The St. Francois County Health Center has made advancements in their opioid consortium and are beginning to work toward strategies in order to better address the opioid issue that faces the area.
According to the Centers for Disease Control and Prevention (CDC) data, St. Francois County has the fourth highest rate of opioid overdose deaths in the state. St. Francois County also has the 65th highest opioid prescribing rate in the nation.
The overall goal of the SFCHC consortium is to prevent opioid overdoses in the county.
The consortium was initially formed in July of last year and consists of a wide range of community agencies and partners. In the initial conception phase, the group began exploring what resources they had available and how to best put those resources to use in improving their system for prevention, treatment, and recovery as it relates to the Opioid Use Disorder (OUD).
The group began meeting consistently at the beginning of this year after the health center learned that they would be receiving up to $100,000 from National Association of County and City Health Officials (NACCHO) and the CDC to increase its capacity to respond effectively to the opioid epidemic at the local level.
Since then, they have finalized a community action plan and are now moving into the implementation phase of this plan.
They had previously been meeting monthly as a large group but are now looking at forming subcommittees to dissect and delegate the strategies of the action plan to smaller groups that can focus on specific issues that require attention.
“We’ve devised some focus areas in order to divide and conquer the problem that is affecting a significant portion of people within our community,” said SFCHC Assistant Director Amber Elliott.
These areas are split up into four different strategies in an attempt to attack the problem from all angles.
The first strategy is to promote harm reduction and prevention measures. One objective of this strategy is to increase access to Narcan in populations at risk for overdose by the end of this year.
This will include partnering with at least one other agency or group that has access to individuals in long-term recovery to convene a focus group of peers to provide input that will drive program activities to give access to information on the signs and symptoms of overdose, Narcan distribution, and other treatment resources to those at risk for overdose.
This first strategy also includes focusing on reducing the transmission of hepatitis C and HIV by increasing access to proper testing and treatment.
The second strategy is to implement a peer-to-peer learning system.
This includes working with doctors and other healthcare providers to support and educate them on the best practices. The consortium has already held in-depth training provided by healthcare professionals at the St. Francois County Ambulance District and facilitated by the National Resource Center for Academic Detailing (NaRCAD).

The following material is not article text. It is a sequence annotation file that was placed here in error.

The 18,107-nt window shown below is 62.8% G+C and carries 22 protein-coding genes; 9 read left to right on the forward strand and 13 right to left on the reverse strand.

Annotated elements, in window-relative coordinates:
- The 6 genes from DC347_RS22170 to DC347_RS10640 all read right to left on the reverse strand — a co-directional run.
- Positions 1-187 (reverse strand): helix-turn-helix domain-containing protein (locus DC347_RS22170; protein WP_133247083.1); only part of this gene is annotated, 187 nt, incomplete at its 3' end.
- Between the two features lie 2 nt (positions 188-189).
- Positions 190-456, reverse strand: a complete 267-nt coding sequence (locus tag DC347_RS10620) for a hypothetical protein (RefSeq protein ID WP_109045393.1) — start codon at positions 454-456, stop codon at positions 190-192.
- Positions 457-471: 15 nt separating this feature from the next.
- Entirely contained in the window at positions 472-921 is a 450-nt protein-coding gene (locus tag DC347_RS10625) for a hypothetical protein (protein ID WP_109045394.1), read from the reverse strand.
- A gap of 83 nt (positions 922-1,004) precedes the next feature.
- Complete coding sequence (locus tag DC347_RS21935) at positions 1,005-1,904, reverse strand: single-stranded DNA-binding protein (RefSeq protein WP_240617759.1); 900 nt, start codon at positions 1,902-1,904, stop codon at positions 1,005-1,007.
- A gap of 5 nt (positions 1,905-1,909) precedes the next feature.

Strategy three focuses on linkage to care. The consortium intends to form a focus group of participants to complete a gap analysis and identify strategies to reach pregnant women with opioid dependency and refer them to prenatal care and treatment.
This strategy also includes reaching out to the Children’s Division Child Abuse and Neglect Hotline to improve the referral process for pregnant women with opioid dependency.
Another facet of this strategy is to work with website developers to create an online resource guide or landing page with resources for substance use and overdose prevention.
The final strategy is to increase community awareness and education on the issue.
The plan is also to organize a community event such as a town hall meeting or community resource day in hopes of educating the public, not only on the dangers of opioid use, but the treatment resources available within the community.
They’ll also be working with law enforcement and public safety officials to identify ways that will increase public awareness of the Good Samaritan law. This law gives immunity from prosecution to individuals who call for emergency help pertaining to opioid overdose.
The group also aims to identify evidence-based curriculum or measures to implement in local schools and hopefully prevent young people from ever falling into the grips of this addiction.
Elliott said the consortium’s primary goals are to reduce the use of opioids in the community by increasing public knowledge, prevent deaths from opioid overdoses, reduce the spread of disease, and get those who need help into treatment.
“We want to really focus on the use of evidence-based measures in order to implement the best possible plan we can to help the community with this opioid crisis,” she said.
The consortium is open to all community members. Anyone interested in learning more can contact Elliott at 573-431-1947 ext. 113.
Bobby Radford is a reporter for the Daily Journal. He can be reached at 573-518-3628, or at firstname.lastname@example.org.